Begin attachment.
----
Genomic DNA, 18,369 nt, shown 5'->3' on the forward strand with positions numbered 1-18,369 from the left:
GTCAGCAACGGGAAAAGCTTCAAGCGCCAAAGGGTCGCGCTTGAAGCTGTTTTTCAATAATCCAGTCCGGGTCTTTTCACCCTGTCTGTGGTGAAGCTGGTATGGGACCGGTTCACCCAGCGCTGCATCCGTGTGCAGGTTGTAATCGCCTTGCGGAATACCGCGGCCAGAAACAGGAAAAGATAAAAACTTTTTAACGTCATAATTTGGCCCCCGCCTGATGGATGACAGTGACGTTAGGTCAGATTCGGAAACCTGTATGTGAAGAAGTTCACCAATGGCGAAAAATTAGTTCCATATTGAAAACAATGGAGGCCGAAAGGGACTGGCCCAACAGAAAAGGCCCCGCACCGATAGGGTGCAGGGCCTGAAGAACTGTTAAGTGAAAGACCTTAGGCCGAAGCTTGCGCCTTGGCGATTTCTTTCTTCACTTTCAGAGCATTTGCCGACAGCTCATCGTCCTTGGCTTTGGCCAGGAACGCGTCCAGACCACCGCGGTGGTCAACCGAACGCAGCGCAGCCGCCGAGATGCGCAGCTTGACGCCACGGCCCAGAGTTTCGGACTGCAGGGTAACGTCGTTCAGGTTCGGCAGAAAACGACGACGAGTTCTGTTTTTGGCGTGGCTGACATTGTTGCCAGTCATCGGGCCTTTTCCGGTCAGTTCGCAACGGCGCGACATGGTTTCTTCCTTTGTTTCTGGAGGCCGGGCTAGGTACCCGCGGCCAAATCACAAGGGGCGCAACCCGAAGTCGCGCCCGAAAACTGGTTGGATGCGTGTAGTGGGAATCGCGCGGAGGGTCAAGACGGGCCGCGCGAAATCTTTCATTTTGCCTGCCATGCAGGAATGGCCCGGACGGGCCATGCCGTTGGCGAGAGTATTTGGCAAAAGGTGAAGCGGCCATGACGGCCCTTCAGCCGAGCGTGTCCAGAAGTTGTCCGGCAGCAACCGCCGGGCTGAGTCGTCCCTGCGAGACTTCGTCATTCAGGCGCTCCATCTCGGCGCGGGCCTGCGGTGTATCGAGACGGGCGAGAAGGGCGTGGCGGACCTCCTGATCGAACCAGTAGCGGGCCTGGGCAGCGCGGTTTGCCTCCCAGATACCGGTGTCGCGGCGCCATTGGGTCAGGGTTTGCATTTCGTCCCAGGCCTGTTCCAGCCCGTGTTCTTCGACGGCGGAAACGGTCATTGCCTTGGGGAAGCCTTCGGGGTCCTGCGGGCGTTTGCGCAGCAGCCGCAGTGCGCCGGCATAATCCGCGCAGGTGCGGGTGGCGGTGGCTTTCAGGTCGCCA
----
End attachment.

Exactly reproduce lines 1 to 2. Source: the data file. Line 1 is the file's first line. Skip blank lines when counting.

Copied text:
Genomic DNA, 18,369 nt, shown 5'->3' on the forward strand with positions numbered 1-18,369 from the left:
GTCAGCAACGGGAAAAGCTTCAAGCGCCAAAGGGTCGCGCTTGAAGCTGTTTTTCAATAATCCAGTCCGGGTCTTTTCACCCTGTCTGTGGTGAAGCTGGTATGGGACCGGTTCACCCAGCGCTGCATCCGTGTGCAGGTTGTAATCGCCTTGCGGAATACCGCGGCCAGAAACAGGAAAAGATAAAAACTTTTTAACGTCATAATTTGGCCCCCGCCTGATGGATGACAGTGACGTTAGGTCAGATTCGGAAACCTGTATGTGAAGAAGTTCACCAATGGCGAAAAATTAGTTCCATATTGAAAACAATGGAGGCCGAAAGGGACTGGCCCAACAGAAAAGGCCCCGCACCGATAGGGTGCAGGGCCTGAAGAACTGTTAAGTGAAAGACCTTAGGCCGAAGCTTGCGCCTTGGCGATTTCTTTCTTCACTTTCAGAGCATTTGCCGACAGCTCATCGTCCTTGGCTTTGGCCAGGAACGCGTCCAGACCACCGCGGTGGTCAACCGAACGCAGCGCAGCCGCCGAGATGCGCAGCTTGACGCCACGGCCCAGAGTTTCGGACTGCAGGGTAACGTCGTTCAGGTTCGGCAGAAAACGACGACGAGTTCTGTTTTTGGCGTGGCTGACATTGTTGCCAGTCATCGGGCCTTTTCCGGTCAGTTCGCAACGGCGCGACATGGTTTCTTCCTTTGTTTCTGGAGGCCGGGCTAGGTACCCGCGGCCAAATCACAAGGGGCGCAACCCGAAGTCGCGCCCGAAAACTGGTTGGATGCGTGTAGTGGGAATCGCGCGGAGGGTCAAGACGGGCCGCGCGAAATCTTTCATTTTGCCTGCCATGCAGGAATGGCCCGGACGGGCCATGCCGTTGGCGAGAGTATTTGGCAAAAGGTGAAGCGGCCATGACGGCCCTTCAGCCGAGCGTGTCCAGAAGTTGTCCGGCAGCAACCGCCGGGCTGAGTCGTCCCTGCGAGACTTCGTCATTCAGGCGCTCCATCTCGGCGCGGGCCTGCGGTGTATCGAGACGGGCGAGAAGGGCGTGGCGGACCTCCTGATCGAACCAGTAGCGGGCCTGGGCAGCGCGGTTTGCCTCCCAGATACCGGTGTCGCGGCGCCATTGGGTCAGGGTTTGCATTTCGTCCCAGGCCTGTTCCAGCCCGTGTTCTTCGACGGCGGAAACGGTCATTGCCTTGGGGAAGCCTTCGGGGTCCTGCGGGCGTTTGCGCAGCAGCCGCAGTGCGCCGGCATAATCCGCGCAGGTGCGGGTGGCGGTGGCTTTCAGGTCGCCA